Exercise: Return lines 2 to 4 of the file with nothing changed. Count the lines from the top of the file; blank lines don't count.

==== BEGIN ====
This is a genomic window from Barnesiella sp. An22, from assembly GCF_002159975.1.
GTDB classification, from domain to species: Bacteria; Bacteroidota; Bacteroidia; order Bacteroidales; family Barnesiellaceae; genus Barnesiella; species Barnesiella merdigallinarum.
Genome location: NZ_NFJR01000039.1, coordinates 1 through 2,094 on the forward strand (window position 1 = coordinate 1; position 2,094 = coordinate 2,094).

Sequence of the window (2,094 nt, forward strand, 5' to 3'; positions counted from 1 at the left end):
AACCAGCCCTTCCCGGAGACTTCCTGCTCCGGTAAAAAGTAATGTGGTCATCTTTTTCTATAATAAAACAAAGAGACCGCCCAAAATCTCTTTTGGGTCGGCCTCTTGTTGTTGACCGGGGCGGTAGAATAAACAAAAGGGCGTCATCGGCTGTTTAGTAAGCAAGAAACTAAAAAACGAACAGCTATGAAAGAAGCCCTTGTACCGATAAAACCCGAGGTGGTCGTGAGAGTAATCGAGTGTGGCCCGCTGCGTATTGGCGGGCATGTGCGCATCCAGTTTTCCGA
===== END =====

GTDB classification, from domain to species: Bacteria; Bacteroidota; Bacteroidia; order Bacteroidales; family Barnesiellaceae; genus Barnesiella; species Barnesiella merdigallinarum.
Genome location: NZ_NFJR01000039.1, coordinates 1 through 2,094 on the forward strand (window position 1 = coordinate 1; position 2,094 = coordinate 2,094).

Sequence of the window (2,094 nt, forward strand, 5' to 3'; positions counted from 1 at the left end):